Reading through this manuscript, I thought that the volumes of each section are unbalanced. Especially, the volume for the result section is too short, compared to the volumes of introductions and methods.
I believe that one of the highlights in this study is to develop the model for the specific coastal area. Therefore it would be better to add more analysis by using the model outputs to show how their model is reproduced well in this target coastal area. At that time, seasonal horizontal distributions of each variable could be useful with comparison of the other observational data. Probably DIC and ALK are probably difficult to be got horizontally, but temperature and salinity, oxygen data could be available if you try to find in Japan. These improvements could make you deepen for your understanding of the model, which will make useful for your future study.
The sentence of the abstract should be blushed up. The current abstract was not a self-contained summary of your work. Method, how to examine and what you found should be included. The sentence “Coastal warming, acidification, … to facilitate mitigation measures” can be shorten. The sentence “To minimize… oyster farming practiced locally might also be required” is not necessary.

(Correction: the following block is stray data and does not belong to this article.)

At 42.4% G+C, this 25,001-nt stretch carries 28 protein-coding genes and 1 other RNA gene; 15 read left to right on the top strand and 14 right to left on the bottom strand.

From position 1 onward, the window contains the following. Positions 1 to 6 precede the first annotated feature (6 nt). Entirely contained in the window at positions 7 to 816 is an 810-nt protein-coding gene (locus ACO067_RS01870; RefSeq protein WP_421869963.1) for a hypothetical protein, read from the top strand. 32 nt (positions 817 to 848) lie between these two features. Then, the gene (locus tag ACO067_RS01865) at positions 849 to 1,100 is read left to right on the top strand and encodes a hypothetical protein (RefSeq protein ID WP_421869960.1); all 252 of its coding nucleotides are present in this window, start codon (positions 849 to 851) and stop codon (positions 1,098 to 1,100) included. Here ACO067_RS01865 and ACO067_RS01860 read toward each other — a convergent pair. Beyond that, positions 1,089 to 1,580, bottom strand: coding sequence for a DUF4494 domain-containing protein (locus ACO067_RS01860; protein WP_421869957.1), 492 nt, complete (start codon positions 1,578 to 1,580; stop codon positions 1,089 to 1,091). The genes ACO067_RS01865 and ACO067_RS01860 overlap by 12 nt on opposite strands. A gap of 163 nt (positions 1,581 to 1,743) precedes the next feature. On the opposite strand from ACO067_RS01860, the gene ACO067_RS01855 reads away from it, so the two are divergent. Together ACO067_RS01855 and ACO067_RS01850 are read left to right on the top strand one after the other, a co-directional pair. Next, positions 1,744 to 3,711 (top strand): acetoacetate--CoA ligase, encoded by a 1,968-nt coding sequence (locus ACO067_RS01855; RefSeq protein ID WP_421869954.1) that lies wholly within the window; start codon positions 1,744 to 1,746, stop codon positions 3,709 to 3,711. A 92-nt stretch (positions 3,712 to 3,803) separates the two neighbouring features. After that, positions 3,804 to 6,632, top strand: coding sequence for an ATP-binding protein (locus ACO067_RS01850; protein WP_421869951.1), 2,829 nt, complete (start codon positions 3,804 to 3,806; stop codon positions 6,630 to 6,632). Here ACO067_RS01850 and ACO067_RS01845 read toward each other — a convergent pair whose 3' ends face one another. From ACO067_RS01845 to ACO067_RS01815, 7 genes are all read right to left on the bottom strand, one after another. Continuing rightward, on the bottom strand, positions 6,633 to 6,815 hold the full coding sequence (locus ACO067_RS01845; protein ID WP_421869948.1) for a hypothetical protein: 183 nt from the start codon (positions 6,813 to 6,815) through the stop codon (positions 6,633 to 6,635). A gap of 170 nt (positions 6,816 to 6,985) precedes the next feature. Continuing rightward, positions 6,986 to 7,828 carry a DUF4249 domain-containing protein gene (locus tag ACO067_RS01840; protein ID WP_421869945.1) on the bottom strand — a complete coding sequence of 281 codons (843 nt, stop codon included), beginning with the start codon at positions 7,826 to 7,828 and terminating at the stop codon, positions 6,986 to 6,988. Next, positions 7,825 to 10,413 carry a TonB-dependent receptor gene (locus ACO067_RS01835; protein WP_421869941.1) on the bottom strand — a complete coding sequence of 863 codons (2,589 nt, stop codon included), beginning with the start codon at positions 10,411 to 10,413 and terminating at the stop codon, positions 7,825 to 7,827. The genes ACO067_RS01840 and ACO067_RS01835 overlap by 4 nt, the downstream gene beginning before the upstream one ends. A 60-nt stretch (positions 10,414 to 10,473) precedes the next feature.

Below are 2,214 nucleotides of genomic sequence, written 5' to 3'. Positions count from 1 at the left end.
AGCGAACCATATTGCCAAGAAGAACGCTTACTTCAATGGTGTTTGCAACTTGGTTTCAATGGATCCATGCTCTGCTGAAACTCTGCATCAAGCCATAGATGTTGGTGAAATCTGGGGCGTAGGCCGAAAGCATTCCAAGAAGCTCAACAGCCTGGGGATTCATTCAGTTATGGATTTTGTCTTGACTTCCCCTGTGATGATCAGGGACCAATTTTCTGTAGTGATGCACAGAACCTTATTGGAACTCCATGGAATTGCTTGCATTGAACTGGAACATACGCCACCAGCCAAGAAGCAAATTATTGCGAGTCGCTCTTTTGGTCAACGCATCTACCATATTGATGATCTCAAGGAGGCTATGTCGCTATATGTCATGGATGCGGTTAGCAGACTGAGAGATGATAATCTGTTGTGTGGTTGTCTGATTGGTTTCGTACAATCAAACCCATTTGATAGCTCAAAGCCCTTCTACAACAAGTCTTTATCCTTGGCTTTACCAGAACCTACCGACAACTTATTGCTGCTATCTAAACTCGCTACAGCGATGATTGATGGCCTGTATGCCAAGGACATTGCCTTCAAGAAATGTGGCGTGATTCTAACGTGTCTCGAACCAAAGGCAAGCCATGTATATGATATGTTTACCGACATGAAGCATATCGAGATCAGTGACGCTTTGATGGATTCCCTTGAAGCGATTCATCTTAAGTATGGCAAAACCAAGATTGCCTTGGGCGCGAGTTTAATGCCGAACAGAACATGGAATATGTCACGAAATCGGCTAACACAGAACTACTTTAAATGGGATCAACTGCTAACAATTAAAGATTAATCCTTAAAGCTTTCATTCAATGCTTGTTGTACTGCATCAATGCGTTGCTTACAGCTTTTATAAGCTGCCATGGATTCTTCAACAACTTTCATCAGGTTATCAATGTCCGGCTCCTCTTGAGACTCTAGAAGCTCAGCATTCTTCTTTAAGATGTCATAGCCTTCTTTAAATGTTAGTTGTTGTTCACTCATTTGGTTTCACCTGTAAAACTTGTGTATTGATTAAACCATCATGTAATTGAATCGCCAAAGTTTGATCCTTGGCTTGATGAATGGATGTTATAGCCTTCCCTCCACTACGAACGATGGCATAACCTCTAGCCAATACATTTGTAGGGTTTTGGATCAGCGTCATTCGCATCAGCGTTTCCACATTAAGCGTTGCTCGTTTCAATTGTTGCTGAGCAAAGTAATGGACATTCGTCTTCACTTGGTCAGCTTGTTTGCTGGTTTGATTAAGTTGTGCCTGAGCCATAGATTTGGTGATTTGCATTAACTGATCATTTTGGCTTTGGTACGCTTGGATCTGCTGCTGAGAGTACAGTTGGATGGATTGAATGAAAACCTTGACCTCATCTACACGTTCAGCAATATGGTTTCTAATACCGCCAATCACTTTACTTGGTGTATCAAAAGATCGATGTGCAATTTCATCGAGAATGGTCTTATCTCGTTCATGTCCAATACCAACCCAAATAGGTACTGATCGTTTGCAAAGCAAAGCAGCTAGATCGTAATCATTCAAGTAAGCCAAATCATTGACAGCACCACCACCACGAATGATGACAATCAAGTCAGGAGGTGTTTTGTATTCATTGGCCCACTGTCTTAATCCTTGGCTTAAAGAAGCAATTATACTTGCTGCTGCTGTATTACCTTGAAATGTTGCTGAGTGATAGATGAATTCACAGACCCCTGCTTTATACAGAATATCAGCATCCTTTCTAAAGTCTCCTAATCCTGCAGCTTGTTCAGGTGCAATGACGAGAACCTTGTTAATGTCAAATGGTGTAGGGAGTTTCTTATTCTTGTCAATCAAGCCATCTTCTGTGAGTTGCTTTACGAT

After revising the manuscript, I suggest you reconsider the title. The current title does not reflect the content of the current manuscript.
The sentences are too long. The sentence can be shorter. The current manuscript is divided into 5 sections (1.1, ~ 1.5), but I think it would be better to write it all in one. When you improve the manuscript, you also think about the balance of the volumes in the section. The volume of the introduction is heavy compared to the results, discussion and conclusion sections.
2.1 Study sites:
This section is also too heavy, compared to the results, discussion and conclusion sections.
3.1 Observed results:
The current version has been divided the section into 3.1.1~3.l.7, but you don’t need to divide individually. Please reconsider this part.
3.2 Modeling results:
The results of the numerical models are necessary. Please put additional analysis such as horizontal distributions and so on to show how the model reproduces in this target area horizontally and timely.
Section 3.2.2 Future projection:
This section is a discussion matter. This part can be moved to the discussion section if you add analyses of the model reproducibility.
The section 4.2, 4.2.1 and 4.2.2 can be moved to the conclusion section. Please reconsider your construction.
Please add references after the sentence (Extreme events such as severe…intensely in the future) in page 16.
The conclusion should be improved. Basic conclusion includes the purpose, the summary of this study and self-evaluation/prospects.
The information of latitude and longitudes are necessary. Right figures are not appropriate in scientific papers. I think that making an original map by yourself is necessary. In that case, Japanese character should not be included in your map. Right figure is relatively too small.